The Great Showman

This is another of my Christmas presents: The Great Nadar. The Man Behind the Camera. By Adam Begley.

Possibly the greatest photographer of his age Gaspard-Félix Tournachon (brand name Nadar) was a friend of numerous celebrities many of whom he photographed including: Alexandre Dumas , Théophile Gautier, Gérard de Nerval, Charles Baudelaire, Victor Hugo, George Sand, Honoré Daumier, Jules Verne, Sarah Bernhardt and scores of others. His portraits are superb – definitely on the same level as other famous portrait photographers e.g. Julia Margaret Cameron; Richard Avedon; Yousuf Karsch; Arnold Newman etc. He was the first to photograph from the air (i.e. from a balloon) and the first to photograph underground (e.g. in the catacombs of Paris).

But Nadar was much more than that. Before he turned to photography he had lived a bohemian life and had become a famous illustrator. He’d also written novels and plays. Later he turned to aeronautics becoming a strong advocate of heavier than air flight and, curiously a renowned baloonist. He flew in one of the largest balloons of the time: and almost died (along with his wife who was also a passenger) when “Le Géant (Giant)” eventually crashed (See: Flight of the Giant).

It’s a great read and is filled with numerous wonderful examples of Nadar’s work. I thoroughly enjoyed it.

American Witness. The Art and Life of Robert Frank

In earlier posts I’ve noted my difficulties with Robert Frank.

Initially I had some problems with “The Americans“. It seemed to me that it deliberately painted a negative picture of the USA in the 1950s.
Then, after further study I decided that I was wrong and have since become a fan.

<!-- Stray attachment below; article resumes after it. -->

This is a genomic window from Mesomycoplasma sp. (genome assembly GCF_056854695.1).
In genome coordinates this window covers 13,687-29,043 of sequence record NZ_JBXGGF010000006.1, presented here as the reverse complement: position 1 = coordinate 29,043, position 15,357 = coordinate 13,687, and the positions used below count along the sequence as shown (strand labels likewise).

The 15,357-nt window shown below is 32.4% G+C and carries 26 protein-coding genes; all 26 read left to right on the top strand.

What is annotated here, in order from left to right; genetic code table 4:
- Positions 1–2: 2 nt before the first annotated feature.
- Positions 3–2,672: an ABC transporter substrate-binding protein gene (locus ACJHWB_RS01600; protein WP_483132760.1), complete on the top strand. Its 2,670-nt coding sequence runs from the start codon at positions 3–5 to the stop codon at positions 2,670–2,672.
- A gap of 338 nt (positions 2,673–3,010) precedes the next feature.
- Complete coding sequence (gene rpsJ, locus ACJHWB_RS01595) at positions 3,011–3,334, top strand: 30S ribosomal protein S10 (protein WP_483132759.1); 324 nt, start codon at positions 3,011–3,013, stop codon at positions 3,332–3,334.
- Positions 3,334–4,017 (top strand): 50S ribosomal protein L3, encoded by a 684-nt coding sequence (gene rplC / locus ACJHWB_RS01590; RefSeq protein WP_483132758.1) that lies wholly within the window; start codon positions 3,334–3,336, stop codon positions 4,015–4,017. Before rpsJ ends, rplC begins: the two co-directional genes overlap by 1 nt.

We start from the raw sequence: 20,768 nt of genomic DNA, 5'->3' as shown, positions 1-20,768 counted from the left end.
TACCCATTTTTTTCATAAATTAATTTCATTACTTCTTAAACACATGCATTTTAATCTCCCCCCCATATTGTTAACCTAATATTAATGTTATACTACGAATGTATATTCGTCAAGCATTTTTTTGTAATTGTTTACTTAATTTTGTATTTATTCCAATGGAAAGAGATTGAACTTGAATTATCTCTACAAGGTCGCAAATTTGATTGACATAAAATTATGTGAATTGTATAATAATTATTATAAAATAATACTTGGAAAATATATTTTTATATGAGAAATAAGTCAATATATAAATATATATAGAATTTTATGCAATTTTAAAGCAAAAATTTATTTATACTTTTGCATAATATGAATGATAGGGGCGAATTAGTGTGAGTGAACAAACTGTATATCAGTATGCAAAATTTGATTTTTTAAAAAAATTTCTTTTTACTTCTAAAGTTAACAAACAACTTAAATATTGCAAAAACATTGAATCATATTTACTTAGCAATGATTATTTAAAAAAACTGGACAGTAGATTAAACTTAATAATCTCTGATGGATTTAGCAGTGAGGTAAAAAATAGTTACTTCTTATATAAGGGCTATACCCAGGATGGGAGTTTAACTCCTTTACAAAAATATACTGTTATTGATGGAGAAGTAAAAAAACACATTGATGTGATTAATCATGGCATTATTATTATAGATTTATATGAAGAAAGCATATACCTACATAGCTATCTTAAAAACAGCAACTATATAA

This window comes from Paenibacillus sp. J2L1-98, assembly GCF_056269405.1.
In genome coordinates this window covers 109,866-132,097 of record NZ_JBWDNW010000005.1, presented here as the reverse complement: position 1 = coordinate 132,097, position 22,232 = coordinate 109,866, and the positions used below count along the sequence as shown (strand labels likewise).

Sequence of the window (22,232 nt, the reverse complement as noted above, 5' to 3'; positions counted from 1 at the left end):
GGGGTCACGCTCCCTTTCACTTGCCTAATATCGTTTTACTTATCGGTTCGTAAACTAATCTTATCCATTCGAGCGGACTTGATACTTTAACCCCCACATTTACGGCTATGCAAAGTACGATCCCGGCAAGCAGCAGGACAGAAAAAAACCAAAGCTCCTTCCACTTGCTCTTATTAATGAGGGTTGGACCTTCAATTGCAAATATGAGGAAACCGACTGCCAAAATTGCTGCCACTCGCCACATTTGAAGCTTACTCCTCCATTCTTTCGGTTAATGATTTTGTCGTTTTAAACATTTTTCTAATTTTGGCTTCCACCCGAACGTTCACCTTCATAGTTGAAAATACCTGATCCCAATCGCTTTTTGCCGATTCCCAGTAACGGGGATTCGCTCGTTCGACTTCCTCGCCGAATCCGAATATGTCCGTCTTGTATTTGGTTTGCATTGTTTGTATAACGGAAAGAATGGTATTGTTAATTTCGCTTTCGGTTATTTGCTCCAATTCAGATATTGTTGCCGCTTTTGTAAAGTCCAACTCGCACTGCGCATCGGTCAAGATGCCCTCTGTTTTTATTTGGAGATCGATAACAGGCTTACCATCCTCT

So, I thought, the problem must be with Frank, himself. It seemed to me that he was one of these self-absorbed, very “artsy” types who thought being unpleasant was something that they should be allowed because they were special. He was, after all, a part of the beat generation, most of whom displayed these characteristics.

I couldn’t see what was so special about Frank. He’s certainly a first rate photographer, and “The Americans” is possibly the best photobook ever made. But, after that it seemed to me that he didn’t achieve much else. He made movies. I watched one of them and didn’t much care for it. And he eventually returned to still photography but without achieving his earlier fame.

So why is he always placed high on a pedestal, almost god-like. What makes him so much better than other famous photographers e.g. Paul Strand, Edward Weston, Walker Evans etc? I still don’t have an answer to that question.

Then I came across this documentary: Leaving Home, Coming Home: A Portrait of Robert Frank (2005), which made Frank more human. At times he could be a bit “curmudgeonly”, but he wasn’t the self-obsessed artist that I thought he would be.

So I think I’ve finally come to terms with Robert Frank: a great photographer who produced one of the greatest photographic works of our time. Does he deserve to be up on the pedestal? I’m not convinced that he does. But he didn’t put himself on the pedestal. His acolytes did so I can hardly blame him can I?

To me Frank is definitely high up in the pantheon of great photographers, but he’s not the only one up there and there may be some who are higher.

I’ve read the book twice and can heartily recommend it.

A few Christmas Presents

I got a few photography related books as Christmas presents. They
Andreas Feininger: Photographer by Andreas Feininger (1986-10-03)
Feininger, Andreas.

Arnold Newman
by Philip Brookman, Arnold Newman

A History of Pictures: From the Cave to the Computer Screen. by David Hockney, Martin Gayford

Retro Cameras: The Collector’s Guide to Vintage Film Photography